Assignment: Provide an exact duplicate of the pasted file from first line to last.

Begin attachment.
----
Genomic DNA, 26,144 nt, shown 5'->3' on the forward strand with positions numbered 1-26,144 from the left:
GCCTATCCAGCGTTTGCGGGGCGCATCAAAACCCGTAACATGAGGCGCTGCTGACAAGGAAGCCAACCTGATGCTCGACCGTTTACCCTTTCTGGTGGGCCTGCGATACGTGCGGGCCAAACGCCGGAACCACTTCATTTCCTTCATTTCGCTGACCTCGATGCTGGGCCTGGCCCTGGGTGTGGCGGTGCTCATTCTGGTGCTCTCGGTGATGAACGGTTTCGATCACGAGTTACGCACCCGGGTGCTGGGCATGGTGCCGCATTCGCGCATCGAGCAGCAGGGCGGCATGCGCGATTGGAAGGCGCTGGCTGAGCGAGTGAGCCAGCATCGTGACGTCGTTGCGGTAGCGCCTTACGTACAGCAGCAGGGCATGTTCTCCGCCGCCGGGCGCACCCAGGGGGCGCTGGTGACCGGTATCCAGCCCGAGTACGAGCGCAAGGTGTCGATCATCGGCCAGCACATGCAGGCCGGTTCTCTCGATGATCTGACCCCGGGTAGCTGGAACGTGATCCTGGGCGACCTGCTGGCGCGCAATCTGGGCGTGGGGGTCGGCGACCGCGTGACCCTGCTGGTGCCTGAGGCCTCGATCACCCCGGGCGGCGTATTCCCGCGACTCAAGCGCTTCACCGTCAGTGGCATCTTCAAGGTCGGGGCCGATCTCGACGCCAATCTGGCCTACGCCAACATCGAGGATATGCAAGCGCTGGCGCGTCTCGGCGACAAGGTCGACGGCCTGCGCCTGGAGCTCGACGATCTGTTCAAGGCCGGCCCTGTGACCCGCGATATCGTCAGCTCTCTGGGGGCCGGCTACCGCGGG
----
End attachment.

Genomic DNA, 26,144 nt, shown 5'->3' on the forward strand with positions numbered 1-26,144 from the left:
GCCTATCCAGCGTTTGCGGGGCGCATCAAAACCCGTAACATGAGGCGCTGCTGACAAGGAAGCCAACCTGATGCTCGACCGTTTACCCTTTCTGGTGGGCCTGCGATACGTGCGGGCCAAACGCCGGAACCACTTCATTTCCTTCATTTCGCTGACCTCGATGCTGGGCCTGGCCCTGGGTGTGGCGGTGCTCATTCTGGTGCTCTCGGTGATGAACGGTTTCGATCACGAGTTACGCACCCGGGTGCTGGGCATGGTGCCGCATTCGCGCATCGAGCAGCAGGGCGGCATGCGCGATTGGAAGGCGCTGGCTGAGCGAGTGAGCCAGCATCGTGACGTCGTTGCGGTAGCGCCTTACGTACAGCAGCAGGGCATGTTCTCCGCCGCCGGGCGCACCCAGGGGGCGCTGGTGACCGGTATCCAGCCCGAGTACGAGCGCAAGGTGTCGATCATCGGCCAGCACATGCAGGCCGGTTCTCTCGATGATCTGACCCCGGGTAGCTGGAACGTGATCCTGGGCGACCTGCTGGCGCGCAATCTGGGCGTGGGGGTCGGCGACCGCGTGACCCTGCTGGTGCCTGAGGCCTCGATCACCCCGGGCGGCGTATTCCCGCGACTCAAGCGCTTCACCGTCAGTGGCATCTTCAAGGTCGGGGCCGATCTCGACGCCAATCTGGCCTACGCCAACATCGAGGATATGCAAGCGCTGGCGCGTCTCGGCGACAAGGTCGACGGCCTGCGCCTGGAGCTCGACGATCTGTTCAAGGCCGGCCCTGTGACCCGCGATATCGTCAGCTCTCTGGGGGCCGGCTACCGCGGG